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My Mute Commute In Singapore

My Mute Commute In Singapore

April 09, 2011

A little chaos is not necessarily a bad thing is it?

After years of jumping queues and waving down dangerously careening rickshaws (which tend to stop 5 millimetres away from my Bata-clad feet) and hopping off slow moving trains in India, one develops a sort of thirst for a daily quota of excitement. And if one does not avail of this quota daily, then things can get stifling. This is the reason why my predictable everyday train commute to my office in Singapore has me breaking into the emotional equivalent of hives.

Symptoms include excessive staring at the expressionless faces of fellow-commuters, development of an annoying tic which makes me to want to elbow someone for the heck of it, and a few strangled cries escaping my throat to keep out that very loud, pin-silence inside the train.

I climb up the stairs to the platform, looking left and right, usually encountering the side-profiles of my fellow-passengers. Determined and purse-lipped profiles of commuters going about the noble task of taking that train and getting to office with no 'hanky panky' in between. Lest the little misadventure makes the day more interesting.

People either look straight ahead or down depending on whether an Apple product is on their person or not. IPad, IPod or IPhone - take your pick.

I stand patiently at the platform, waiting for the train to chug in slowly. Actually the train zooms onto the platform and stops with an efficient whoosh of the automatic doors. People step inside with minimal fuss. My tic to toss in an elbow or knee (for old times’ sake) gets worse. Empty seats are grabbed with a socially permissible amount of rudeness. No desperate lunges and war like cries as in India. Just the smart, rapid click of heels and ever so slight nudges with one's bottom to oust out any competition. To sum it up, nothing which is going to give a nasty little bruise or scratch to show for the next few days.

Once the initial settling of one's posterior on a seat or against the walls is done with, Steve Jobs worthy army of I-gadgets are retrieved out of pockets and bags. People plug in their headphones and plug out of life. SILENCE. Deafening, painful silence. Periodic whooshing of the doors at each station. The low hum of someone's Race Car meeting ending with a virtual crash, and that's it.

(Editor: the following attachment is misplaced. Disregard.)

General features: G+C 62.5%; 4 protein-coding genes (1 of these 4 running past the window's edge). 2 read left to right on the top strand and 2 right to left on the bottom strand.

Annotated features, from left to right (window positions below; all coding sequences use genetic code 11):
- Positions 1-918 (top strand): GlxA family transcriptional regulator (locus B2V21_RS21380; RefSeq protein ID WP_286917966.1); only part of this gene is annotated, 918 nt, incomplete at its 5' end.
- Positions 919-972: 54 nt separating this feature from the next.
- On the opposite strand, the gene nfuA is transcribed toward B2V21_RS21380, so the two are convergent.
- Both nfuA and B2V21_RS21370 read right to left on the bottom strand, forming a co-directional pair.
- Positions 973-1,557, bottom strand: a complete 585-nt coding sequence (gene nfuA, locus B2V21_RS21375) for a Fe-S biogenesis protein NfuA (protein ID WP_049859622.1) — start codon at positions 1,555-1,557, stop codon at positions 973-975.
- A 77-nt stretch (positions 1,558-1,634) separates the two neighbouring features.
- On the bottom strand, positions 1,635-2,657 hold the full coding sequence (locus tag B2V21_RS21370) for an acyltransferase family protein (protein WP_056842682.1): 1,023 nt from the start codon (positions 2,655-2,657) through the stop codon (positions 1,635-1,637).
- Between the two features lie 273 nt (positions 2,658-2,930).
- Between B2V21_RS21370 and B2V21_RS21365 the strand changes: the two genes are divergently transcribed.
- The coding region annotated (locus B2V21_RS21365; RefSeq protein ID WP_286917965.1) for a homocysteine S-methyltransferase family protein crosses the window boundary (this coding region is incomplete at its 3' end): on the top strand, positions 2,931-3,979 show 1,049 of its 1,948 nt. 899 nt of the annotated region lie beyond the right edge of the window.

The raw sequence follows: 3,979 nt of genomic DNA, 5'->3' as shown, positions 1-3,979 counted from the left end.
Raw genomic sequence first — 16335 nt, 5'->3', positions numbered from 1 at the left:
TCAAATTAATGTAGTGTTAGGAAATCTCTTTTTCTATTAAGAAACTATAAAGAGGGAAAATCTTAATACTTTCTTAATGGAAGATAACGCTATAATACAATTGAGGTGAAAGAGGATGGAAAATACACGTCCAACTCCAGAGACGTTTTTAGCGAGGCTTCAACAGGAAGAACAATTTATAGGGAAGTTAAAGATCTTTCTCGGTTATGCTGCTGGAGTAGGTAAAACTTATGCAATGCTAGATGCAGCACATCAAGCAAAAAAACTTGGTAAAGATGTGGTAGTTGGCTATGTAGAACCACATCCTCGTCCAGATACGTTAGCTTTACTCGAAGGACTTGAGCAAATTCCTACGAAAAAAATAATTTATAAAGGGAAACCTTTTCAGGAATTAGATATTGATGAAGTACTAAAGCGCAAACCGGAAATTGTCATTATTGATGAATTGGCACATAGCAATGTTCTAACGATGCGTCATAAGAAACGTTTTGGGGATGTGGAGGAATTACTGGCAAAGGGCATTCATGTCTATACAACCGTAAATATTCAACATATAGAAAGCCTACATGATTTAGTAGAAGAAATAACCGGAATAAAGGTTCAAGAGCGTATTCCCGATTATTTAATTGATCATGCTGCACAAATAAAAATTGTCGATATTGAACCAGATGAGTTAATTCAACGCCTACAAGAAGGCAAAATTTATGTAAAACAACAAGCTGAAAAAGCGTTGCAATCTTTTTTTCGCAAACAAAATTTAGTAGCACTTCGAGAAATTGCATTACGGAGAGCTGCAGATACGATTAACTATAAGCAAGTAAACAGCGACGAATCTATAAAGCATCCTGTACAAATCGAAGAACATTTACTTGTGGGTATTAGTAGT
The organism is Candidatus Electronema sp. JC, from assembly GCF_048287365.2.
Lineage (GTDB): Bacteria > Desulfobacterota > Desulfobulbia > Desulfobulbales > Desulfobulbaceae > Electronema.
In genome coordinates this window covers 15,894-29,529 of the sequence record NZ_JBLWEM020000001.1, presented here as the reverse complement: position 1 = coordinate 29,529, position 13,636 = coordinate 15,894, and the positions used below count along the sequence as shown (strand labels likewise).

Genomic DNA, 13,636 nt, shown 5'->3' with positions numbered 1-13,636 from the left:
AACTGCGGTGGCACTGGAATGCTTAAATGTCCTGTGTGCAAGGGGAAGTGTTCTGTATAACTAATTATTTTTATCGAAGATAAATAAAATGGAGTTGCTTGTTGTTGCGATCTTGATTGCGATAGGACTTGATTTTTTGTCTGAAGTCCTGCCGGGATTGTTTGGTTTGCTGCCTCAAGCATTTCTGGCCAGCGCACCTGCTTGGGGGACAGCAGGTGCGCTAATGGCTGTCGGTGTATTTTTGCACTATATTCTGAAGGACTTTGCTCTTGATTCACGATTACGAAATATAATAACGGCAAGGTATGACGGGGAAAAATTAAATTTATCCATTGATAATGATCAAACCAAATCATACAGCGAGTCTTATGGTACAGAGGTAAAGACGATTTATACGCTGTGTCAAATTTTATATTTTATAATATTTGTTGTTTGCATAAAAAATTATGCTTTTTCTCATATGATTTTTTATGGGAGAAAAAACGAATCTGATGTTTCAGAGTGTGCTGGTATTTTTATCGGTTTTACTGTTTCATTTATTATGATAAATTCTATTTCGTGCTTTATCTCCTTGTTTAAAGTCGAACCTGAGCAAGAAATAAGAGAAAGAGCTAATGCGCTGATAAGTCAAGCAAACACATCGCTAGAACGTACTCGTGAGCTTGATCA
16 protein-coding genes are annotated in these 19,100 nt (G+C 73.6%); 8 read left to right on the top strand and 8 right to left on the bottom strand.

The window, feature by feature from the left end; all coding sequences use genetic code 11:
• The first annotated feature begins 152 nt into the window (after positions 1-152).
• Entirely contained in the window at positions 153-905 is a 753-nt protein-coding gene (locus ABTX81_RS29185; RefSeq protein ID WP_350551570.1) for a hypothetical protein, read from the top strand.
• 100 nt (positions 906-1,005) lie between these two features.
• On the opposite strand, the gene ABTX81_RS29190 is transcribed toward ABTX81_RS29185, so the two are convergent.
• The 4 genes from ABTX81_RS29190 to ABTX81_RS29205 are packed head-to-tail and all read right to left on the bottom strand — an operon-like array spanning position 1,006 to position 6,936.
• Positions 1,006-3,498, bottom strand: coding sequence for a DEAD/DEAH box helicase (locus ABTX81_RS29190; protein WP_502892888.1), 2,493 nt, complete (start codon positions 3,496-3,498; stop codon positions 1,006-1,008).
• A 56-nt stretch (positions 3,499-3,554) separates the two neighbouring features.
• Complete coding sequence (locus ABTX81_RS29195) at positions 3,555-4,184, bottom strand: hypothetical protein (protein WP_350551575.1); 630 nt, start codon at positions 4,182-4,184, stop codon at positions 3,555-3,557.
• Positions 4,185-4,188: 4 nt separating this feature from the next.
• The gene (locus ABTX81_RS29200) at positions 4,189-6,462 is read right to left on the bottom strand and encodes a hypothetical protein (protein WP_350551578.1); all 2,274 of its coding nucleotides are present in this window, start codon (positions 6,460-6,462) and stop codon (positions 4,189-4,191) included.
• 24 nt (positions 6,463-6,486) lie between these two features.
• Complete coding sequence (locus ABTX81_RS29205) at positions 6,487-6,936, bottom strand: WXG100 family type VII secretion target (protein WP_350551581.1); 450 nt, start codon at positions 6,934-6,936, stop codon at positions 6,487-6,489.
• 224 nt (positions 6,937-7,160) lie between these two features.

I am usually the only inquisitive person around and I take in all the sights – Ooooh… nice nail art on her feet, Gosh that's a cute baby...

So while others touch their IPhone screens with a vengeance, sliding and poking and typing, I sit and smirk at the gentleman beside me who is staring at Megan Fox on his phone screen when a few feet away, right opposite him sits, well not Megan Fox, but someone good enough. Sigh! It’s virtual versus real world now. Singapore trains - where an eve-teaser dare not enter.

On crowded days in the train, I am often sandwiched between the glorious fumes of Chanel perfume and the satiny smoothness of a Gucci handbag. Now this change is one I don't mind. I DO NOT miss the days where I had to make tough choices in Indian public transport. Either to be bullied into the sweaty armpits of the Fat Lady with the paan-stained lips or be 'Hai Saaaaxy'-ied into the groping arms of yet another hormone raging chappie.

On the contrary, men here go to extreme measures to ensure arms and legs do not touch. Long-limbed gentlemen have been known to curl themselves into various gymnastic poses to avoid such a situation. A refreshing change. And one for which I am grateful.